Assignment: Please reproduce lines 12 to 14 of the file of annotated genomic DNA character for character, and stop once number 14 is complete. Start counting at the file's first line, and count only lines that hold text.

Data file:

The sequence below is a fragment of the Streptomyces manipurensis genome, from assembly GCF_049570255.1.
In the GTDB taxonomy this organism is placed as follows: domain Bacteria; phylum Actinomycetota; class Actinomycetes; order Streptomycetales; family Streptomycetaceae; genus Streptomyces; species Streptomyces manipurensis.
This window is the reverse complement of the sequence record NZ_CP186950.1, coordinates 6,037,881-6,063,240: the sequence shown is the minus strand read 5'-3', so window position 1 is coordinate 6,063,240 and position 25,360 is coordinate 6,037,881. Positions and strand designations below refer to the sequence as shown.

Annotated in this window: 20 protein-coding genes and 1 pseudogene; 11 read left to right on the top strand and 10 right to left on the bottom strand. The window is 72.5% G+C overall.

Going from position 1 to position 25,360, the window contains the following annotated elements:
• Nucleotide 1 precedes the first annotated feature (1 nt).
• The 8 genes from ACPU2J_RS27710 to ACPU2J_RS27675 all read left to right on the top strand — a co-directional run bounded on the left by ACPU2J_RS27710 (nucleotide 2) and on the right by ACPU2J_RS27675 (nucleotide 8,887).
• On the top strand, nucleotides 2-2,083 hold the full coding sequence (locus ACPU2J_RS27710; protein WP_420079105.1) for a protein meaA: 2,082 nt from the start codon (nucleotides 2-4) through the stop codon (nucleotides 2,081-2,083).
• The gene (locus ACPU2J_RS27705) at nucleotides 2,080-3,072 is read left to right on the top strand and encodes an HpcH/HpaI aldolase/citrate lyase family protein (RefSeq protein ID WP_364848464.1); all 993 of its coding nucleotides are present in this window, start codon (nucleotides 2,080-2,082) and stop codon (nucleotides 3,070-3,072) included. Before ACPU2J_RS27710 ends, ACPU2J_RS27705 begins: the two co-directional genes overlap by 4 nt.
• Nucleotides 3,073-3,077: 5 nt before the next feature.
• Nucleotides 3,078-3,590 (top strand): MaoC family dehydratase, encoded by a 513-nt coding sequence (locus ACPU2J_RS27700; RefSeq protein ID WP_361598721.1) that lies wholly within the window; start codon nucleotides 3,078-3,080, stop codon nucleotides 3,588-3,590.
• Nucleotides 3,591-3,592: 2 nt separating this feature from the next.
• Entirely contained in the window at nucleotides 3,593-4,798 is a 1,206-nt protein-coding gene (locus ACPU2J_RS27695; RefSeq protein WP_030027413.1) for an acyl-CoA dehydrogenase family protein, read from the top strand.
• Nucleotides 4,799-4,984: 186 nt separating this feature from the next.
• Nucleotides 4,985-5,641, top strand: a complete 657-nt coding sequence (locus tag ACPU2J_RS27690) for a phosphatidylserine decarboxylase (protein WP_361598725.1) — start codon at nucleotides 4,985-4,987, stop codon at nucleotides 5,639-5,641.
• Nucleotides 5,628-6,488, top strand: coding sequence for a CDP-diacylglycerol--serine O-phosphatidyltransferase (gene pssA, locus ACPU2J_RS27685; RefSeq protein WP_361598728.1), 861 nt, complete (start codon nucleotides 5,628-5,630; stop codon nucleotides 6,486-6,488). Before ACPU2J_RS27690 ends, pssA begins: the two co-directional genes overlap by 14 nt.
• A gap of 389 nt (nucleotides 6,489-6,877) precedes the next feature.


• Nucleotides 3,591-3,592: 2 nt separating this feature from the next.
• Entirely contained in the window at nucleotides 3,593-4,798 is a 1,206-nt protein-coding gene (locus ACPU2J_RS27695; RefSeq protein WP_030027413.1) for an acyl-CoA dehydrogenase family protein, read from the top strand.
• Nucleotides 4,799-4,984: 186 nt separating this feature from the next.